In farm country, where I am from, cattle are often marked. They aren’t marked for vanity with tiny little cow tattoos. They are branded for their own good. As far as the general rule of farming . . . it is customary to sell the cows for their beef or their hyde – farming is a way of life. For most people.
I come from a very small town in the south. I mean, the south-SOUTH. You can’t go more than three miles without running into a pasture of something. My family on my mother’s side always relied greatly on the land. Our little dirt road mostly consisted of family, LOTS and LOTS of family. There were blackberry vines and cornfields, chickens, goats and ponies. But the biggest part of our dirt road not even listed on your GPS was probably best memorable for the cattle.
My Uncle Bethel was the most unique cow farmer I think I have ever seen. He never sent his cows to slaughter. They never became beef or somebody’s Gucci purse. It started with one cow. Now there is a massive field of what is better known as over sized pets. He cares for each of them. They recognize his voice. And because there are SO many other pastures in our area . . . I wonder if in some weird way they understand the alternative of the other side of the fence.
Another thing you aren’t likely to ever find on my Uncle’s cows is a branding mark. In farm country where cows are a dime a dozen many people mark their cattle for their own good. If an animal gets out there is less fear for them being taken for it is clearly belonging to the farmer’s brand. This means that someone else might come calling in the middle of the night with a rope around a familiar looking cow asking “This yours?”
I always loved that about my Uncle Bethel. He didn’t need a brand to recognize his cows. He paid careful attention to keep them within his pasture because they were not just animals to him. He loved them. He even loved the cows on their very first day in the pasture!
I will never forget when one of his brand new bulls escaped. He had built this bull up to be so beautiful, so strong and then I looked out the window and the cow was running full speed ahead towards the church! I will never forget his reaction when I called him up to tell him the cow was on the lamb!
“Can you see it?” He asks worriedly. “Please go out and see if you can chase it back towards the pasture!” By the time I made it to the end of our long driveway there was my Uncle’s truck gaining speed fast on the wayward cow. He was already right behind him and I hadn’t even made it to the mailbox!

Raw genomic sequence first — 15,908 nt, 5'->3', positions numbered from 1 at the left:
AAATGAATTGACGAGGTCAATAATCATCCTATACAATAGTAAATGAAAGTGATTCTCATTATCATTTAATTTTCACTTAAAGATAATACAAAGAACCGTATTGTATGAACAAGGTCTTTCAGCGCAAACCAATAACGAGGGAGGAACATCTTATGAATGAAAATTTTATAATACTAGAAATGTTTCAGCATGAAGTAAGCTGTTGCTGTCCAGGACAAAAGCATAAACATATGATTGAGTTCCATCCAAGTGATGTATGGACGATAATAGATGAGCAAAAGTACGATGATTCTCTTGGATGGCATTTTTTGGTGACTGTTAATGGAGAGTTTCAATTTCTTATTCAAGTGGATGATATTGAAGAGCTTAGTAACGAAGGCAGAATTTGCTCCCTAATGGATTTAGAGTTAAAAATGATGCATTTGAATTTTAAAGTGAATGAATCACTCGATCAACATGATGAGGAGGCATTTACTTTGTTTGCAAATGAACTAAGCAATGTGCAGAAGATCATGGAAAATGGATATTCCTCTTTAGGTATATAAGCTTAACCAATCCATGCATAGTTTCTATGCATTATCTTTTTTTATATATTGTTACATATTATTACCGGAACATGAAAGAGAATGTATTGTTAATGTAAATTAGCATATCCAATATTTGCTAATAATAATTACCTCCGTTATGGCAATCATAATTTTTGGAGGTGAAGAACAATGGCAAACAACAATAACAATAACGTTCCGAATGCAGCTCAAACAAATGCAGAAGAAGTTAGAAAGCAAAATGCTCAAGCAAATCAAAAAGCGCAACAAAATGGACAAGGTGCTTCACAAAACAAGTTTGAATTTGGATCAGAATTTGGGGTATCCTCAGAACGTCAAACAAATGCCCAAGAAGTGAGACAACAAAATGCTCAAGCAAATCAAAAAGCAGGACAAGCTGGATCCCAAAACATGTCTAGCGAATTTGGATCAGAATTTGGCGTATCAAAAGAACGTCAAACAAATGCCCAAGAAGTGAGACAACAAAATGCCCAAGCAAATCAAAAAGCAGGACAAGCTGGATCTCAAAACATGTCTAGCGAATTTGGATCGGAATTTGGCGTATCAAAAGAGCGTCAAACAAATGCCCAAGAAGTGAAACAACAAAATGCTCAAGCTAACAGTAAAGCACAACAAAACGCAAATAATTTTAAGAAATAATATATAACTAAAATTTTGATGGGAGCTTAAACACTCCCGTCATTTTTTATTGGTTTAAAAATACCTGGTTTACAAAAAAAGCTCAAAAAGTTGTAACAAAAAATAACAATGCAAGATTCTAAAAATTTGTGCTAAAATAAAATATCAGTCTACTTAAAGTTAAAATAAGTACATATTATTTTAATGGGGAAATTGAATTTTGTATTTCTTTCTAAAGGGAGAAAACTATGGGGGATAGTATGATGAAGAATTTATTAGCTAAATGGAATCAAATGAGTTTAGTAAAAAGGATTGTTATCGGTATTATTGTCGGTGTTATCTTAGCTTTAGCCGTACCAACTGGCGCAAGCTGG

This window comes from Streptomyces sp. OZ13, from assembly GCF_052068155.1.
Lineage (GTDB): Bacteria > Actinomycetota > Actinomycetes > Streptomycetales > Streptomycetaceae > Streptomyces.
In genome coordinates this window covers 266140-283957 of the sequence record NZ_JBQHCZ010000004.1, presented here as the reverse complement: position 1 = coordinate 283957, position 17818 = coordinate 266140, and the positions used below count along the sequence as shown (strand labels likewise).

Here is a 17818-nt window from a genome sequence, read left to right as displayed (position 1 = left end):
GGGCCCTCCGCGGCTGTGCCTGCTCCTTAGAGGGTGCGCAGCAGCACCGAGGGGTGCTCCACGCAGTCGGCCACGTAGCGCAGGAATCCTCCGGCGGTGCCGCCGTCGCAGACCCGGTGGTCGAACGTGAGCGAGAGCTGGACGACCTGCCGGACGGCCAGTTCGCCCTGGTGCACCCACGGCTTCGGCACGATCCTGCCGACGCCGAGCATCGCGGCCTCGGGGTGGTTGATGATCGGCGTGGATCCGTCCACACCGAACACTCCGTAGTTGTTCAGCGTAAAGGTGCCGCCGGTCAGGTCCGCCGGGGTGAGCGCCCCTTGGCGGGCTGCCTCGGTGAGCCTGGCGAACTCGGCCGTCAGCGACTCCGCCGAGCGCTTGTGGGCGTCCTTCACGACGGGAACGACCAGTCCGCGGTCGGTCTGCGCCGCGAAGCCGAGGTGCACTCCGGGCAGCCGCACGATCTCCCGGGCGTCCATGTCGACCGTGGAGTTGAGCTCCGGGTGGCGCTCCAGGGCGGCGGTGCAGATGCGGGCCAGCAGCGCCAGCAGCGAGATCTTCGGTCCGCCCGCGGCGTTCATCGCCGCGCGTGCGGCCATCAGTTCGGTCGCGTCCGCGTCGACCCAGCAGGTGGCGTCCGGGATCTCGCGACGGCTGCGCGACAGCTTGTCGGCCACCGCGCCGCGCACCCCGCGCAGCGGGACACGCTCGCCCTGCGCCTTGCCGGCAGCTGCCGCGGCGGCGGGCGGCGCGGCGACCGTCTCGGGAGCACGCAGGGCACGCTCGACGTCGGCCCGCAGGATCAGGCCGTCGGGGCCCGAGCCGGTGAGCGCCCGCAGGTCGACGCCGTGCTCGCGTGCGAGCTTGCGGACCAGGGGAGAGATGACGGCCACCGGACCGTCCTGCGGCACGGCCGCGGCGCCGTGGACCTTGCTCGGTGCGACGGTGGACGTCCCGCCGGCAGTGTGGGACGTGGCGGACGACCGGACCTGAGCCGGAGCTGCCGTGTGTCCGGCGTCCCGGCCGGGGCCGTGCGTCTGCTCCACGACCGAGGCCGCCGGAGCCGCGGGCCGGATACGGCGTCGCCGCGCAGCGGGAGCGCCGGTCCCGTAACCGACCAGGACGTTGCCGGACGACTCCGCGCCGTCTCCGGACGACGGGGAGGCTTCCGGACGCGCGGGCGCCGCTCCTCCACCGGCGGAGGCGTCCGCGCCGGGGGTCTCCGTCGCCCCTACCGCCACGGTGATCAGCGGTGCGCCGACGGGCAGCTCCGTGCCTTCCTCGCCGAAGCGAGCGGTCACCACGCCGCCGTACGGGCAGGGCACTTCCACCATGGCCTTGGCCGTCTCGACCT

This is so much like our Heavenly Father. He knows what is best for us. To the cow I’m sure the world outside the fence looked tempting. But my Uncle knew life outside the pasture was dangerous. He dropped everything that day to save a cow on a road that didn’t even show up on a map.
This brings to mind one of my favorite parables of Jesus Christ . . .
“Which of you men, if you had one hundred sheep, and lost one of them, wouldn’t leave the ninety-nine in the wilderness, and go after the one that was lost, until he found it? When he has found it, he carries it on his shoulders, rejoicing. When he comes home, he calls together his friends and his neighbors, saying to them, ‘Rejoice with me, for I have found my sheep which was lost!’ I tell you that even so there will be more joy in heaven over one sinner who repents, than over ninety-nine righteous people who need no repentance.”
He loved us so much He didn’t just jump in the truck and head towards the church. He laid it all down FOR the church but the sinner most of all. In Psalm 23, David gives us one more account of the Lord and the greener grass syndrome through the eyes of a shepherd’s heart.
“The Lord is my shepherd, I lack nothing.
He makes me lie down in green pastures,
He leads me beside quiet waters,
He refreshes my soul.
He guides me along the right paths
for his name’s sake.”
I wonder if my Uncle’s cow ever knew his run down the highway would come back to haunt him. The first few steps from the pasture felt like freedom but when he hit the turns of the paved road things got hairy and fast! In tractor country if there is no tractor on the road, and chances are not many cars, speeding can be a big problem. I’m sure no one would have ever thought that there would be a cow in the middle of the yellow lines. And that could have been very dangerous for cow and human alike!
Jesus said the thief would come and when he did he would show up looking like your salvation. Just like that poor little bull that is now infamous, the first steps away feel good. If they didn’t you wouldn’t take them. But the further you get away from God the more dangerous things become. The devil tricks us with the grass is greener syndrome. He dangles something that looks so lush in front of us. But he doesn’t tell us the price that comes with what he offers. The price is often high. Far more than we can afford. Our lives can be ruined on the first step from the Good Shepherd’s pasture – or they can be ruined on the hundredth. But rest assured when it comes crashing down . . . it crashes down HARD.
There is always a price for sin. This is why leaving the flock is so dangerous . . . and pointless. The devil comes to kill and steal . . . our joy, our families, our health, our hearts . . . Jesus came so that we might live and live fully! The price for a GOOD life and a BAD life are equally costly. The difference is in what you get in return. You can pay it all for a crumby existence or you can opt for the spectacular life. No charge. No strings. No take-backs. As David said, the Lord’s pasture “lacks nothing” and your residence is already paid and full.